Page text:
I was just reading a book review in the Christian Century that had this quote “In an era in which more clergy know their Myers-Briggs score than can explain the doctrine of the enhypostaton, [this book’] is a breath of fresh air.” Confession time: I am a pastor. I know my Myers-Briggs score. I have no idea what the doctrine of enhypostaton is.
As I was finishing up Philip Clayton’s book, I found the dichotomoy between the opinion in the Christian Century and Philip Clayton’s premise to be striking. The author of the review in the magazine saw the major problem with the church was that clergy were not educated enough in the doctrines of the church. Clayton suggests that the people in the pews need to be doing their own theology; that it is not enough that pastors can know and use big theological terms; that if we all can’t talk about our faith and see how it applies to our lives then we are lost. I tend to agree with Clayton.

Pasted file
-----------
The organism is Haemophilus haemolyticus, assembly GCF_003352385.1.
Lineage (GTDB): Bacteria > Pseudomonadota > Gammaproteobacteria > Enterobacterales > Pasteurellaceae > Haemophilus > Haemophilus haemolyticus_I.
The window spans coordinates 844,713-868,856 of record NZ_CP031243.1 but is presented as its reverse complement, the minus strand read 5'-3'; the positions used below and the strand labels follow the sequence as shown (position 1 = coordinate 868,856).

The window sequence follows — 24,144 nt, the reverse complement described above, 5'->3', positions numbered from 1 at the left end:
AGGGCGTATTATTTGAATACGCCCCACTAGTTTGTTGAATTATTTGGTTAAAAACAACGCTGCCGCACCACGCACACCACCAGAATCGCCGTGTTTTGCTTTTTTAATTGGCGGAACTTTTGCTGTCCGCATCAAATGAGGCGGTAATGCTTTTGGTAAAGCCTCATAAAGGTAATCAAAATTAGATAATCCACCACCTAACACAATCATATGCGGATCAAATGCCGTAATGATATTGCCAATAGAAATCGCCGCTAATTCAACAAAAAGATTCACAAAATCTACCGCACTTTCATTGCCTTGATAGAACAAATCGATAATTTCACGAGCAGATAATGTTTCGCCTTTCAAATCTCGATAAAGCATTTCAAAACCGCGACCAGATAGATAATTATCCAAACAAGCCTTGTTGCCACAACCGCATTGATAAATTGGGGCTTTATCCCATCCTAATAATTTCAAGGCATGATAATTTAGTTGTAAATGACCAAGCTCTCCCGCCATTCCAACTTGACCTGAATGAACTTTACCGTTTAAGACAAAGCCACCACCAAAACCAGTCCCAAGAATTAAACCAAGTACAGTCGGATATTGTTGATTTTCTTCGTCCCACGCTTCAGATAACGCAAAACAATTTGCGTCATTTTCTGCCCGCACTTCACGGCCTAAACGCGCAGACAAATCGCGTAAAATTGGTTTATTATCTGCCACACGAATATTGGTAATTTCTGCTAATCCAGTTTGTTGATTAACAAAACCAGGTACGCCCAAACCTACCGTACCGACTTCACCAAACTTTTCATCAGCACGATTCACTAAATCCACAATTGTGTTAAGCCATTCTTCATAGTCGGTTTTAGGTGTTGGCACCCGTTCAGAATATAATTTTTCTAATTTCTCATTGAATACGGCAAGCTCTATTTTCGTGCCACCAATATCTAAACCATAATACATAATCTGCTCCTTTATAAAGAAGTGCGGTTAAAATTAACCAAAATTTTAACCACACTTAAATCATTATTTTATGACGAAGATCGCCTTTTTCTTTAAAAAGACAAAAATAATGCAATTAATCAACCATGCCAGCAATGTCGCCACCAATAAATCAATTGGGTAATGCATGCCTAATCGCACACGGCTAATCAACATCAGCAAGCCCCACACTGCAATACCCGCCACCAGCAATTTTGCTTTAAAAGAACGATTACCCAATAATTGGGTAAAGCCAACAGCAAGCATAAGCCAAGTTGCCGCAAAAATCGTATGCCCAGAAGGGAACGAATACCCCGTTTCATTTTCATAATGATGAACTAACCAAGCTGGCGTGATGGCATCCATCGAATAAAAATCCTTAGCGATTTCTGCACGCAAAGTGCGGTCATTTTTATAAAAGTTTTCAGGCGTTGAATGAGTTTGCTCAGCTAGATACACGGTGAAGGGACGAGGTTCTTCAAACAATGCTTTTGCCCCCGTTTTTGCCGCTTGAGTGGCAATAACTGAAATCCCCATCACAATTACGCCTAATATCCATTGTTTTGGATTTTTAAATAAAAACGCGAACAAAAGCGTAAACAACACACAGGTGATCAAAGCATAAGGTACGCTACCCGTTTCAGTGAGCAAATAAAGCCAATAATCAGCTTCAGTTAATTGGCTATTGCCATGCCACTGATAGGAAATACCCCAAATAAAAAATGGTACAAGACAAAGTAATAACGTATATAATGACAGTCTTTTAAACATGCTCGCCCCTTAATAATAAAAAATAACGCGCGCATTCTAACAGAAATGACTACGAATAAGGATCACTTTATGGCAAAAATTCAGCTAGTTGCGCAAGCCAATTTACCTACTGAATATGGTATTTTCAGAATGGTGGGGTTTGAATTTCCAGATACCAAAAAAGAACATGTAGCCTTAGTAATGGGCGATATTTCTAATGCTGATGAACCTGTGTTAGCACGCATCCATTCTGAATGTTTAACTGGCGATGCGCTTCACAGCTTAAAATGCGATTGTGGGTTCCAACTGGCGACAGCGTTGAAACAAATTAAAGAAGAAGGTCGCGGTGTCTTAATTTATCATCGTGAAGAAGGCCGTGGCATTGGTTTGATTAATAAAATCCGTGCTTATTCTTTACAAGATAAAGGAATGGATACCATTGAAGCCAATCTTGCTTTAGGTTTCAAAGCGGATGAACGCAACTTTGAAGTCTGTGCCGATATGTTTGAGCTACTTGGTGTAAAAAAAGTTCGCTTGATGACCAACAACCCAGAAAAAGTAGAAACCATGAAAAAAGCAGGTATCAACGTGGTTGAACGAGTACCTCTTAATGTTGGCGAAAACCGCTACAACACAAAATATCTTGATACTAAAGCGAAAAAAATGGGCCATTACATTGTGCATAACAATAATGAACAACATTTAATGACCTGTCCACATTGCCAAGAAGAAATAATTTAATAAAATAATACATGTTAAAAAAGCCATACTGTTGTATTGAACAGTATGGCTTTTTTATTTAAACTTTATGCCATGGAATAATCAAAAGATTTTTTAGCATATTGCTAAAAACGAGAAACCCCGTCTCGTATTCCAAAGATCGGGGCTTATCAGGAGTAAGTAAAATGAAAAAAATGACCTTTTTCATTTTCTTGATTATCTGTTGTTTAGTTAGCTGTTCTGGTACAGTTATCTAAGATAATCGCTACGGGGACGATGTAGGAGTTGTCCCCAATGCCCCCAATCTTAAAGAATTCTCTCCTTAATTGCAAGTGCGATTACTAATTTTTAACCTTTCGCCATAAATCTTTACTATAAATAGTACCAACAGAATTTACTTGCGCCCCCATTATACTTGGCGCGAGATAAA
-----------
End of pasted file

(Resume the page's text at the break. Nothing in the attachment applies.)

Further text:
I appreciated this final part of the book and think that going through the Converstaions Worth Having with our session would be great. The one area that I question is the idea about getting involved with a community for a community. I feel the danger there is that we only interact with those we are comfortable with and it would be easy to end up with basketball ministries and book club ministries and just doing things we like and calling them ministry. I see that trap already in the church and want to be sure we realize that following Jesus requires more than doing what we’re passionate about with a prayer and calling it good.
By the end of the book, I still have the same question that I had when I began. Can older, established churches do the kind of transformational change laid out in this book? I hope so. I think the changes are needed and vital to being the church in the future. But I just can’t picture it. I see new churches forming and old churches being put on hospice or greatly diminished. Lucky for me, God is bigger than my vision. Come, Lord Jesus, come!